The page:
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November 30, 2017

The 3 latest steps DOJ is taking to combat opioid misuse

Daily Briefing

    Top officials from the Department of Justice (DOJ) and the Drug Enforcement Administration (DEA) on Wednesday jointly announced new initiatives to combat the United States' opioid misuse epidemic.

    Your top resources for combatting the opioid epidemic in one place

    The announcement comes after DOJ and DEA earlier this month unveiled plans to classify illicit fentanyl analogues on an emergency basis to criminalize the possession, distribution, or manufacturing of illicit forms of fentanyl.

    The latest response

    During a press conference, Attorney General Jeff Sessions and acting DEA Administrator Robert Patterson unveiled three new initiatives:

    • Restructuring DEA's Field Divisions for the first time in nearly two decades, including creating a new field office in Louisville, Kentucky, which will serve Kentucky, Tennessee, and West Virginia, as well as about 90 special agents and 130 task-force officers who will focus on illicit drug trafficking in the Appalachian Mountains;
    • Issuing more than $12 million in grant funding for state and local law enforcement efforts to combat the manufacturing of methamphetamine and the distribution of heroin and the unlawful distribution of prescription opioids;
    • Requiring all U.S. Attorneys to designate an Opioid Coordinator who will coordinate the state's opioid misuse response plan with other federal, state, tribal, and local law enforcement officials.

    Patterson said the DEA restructuring and the creation of a new field division "will produce more effective investigations on heroin, fentanyl, and prescription opioid trafficking."

    Sessions, who characterized the current opioid misuse epidemic as the "worst drug crisis in American history," also said White House adviser Kellyanne Conway will be overseeing the Trump administration's opioid misuse response efforts. "The president has made this a White House priority. He's asked her to coordinate and lead the effort from the White House," Sessions said.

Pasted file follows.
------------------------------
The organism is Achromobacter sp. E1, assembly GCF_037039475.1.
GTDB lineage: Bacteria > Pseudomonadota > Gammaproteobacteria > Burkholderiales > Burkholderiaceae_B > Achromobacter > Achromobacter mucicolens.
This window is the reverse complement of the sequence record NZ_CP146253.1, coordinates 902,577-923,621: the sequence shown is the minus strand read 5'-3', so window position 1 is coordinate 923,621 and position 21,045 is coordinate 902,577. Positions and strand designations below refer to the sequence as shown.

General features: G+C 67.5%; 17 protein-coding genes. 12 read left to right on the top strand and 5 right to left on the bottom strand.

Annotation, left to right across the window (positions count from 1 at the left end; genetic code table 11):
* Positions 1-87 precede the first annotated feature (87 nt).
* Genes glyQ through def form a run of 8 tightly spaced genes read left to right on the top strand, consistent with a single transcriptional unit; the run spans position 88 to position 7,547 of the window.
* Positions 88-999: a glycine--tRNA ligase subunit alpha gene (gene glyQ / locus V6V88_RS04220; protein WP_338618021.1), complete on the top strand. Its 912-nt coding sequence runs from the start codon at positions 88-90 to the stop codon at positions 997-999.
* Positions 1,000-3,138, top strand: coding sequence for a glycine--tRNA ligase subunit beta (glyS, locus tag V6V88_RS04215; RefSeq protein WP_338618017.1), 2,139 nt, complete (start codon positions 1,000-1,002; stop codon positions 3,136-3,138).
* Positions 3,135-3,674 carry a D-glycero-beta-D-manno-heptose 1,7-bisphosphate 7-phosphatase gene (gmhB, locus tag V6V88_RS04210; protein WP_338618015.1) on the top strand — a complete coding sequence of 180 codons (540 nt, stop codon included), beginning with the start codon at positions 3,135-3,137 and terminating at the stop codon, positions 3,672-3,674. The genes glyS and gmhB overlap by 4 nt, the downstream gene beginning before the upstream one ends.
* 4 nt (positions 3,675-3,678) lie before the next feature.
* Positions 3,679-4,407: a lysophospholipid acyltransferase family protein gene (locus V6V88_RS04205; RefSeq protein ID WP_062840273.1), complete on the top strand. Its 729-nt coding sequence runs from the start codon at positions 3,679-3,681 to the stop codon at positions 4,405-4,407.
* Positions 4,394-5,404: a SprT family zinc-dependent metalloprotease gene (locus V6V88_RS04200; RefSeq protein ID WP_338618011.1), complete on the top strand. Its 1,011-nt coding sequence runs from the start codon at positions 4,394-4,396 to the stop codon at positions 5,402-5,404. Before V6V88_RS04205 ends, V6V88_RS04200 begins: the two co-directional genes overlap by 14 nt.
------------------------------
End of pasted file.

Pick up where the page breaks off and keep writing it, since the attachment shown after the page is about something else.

While the White House said Conway will continue to oversee the administration's opioid misuse response as part of her current job responsibilities, Axios' "Vitals" reports that she has not been named the White House's "opioid czar." Such a position currently does not exist, though some experts say appointing a dedicated individual to oversee the response efforts would be beneficial, "Vitals" reports.

    For instance, Ron Klain, who served as "Ebola czar" for former President Barack Obama, said, "I don't think someone can seriously coordinate a complex policy from the White House as a part-time job," adding, "I presume that Kellyanne Conway had a full time job at the White House before she took this on. So, I don't understand how you can say that you are making something a high-priority, 'emergency' response if someone is leading it in their limited spare time" (Hellman, The Hill, 11/29; Tillett, CBS News, 11/29; Johnson, USA Today, 11/29; Horwitz/Zapotosky, Washington Post, 11/29; Baker, "Vitals," Axios, 11/30; Department of Justice release, 11/29).

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    Opioid misuse and abuse is one of the most pressing public health issues in the U.S., and hospitals and health systems are on the front lines. Currently, most health systems focus their opioid management efforts on select medical specialties.

    This report outlines three imperatives to guide hospitals and health systems in their efforts to reduce the impact of inappropriate opioid prescribing and misuse.

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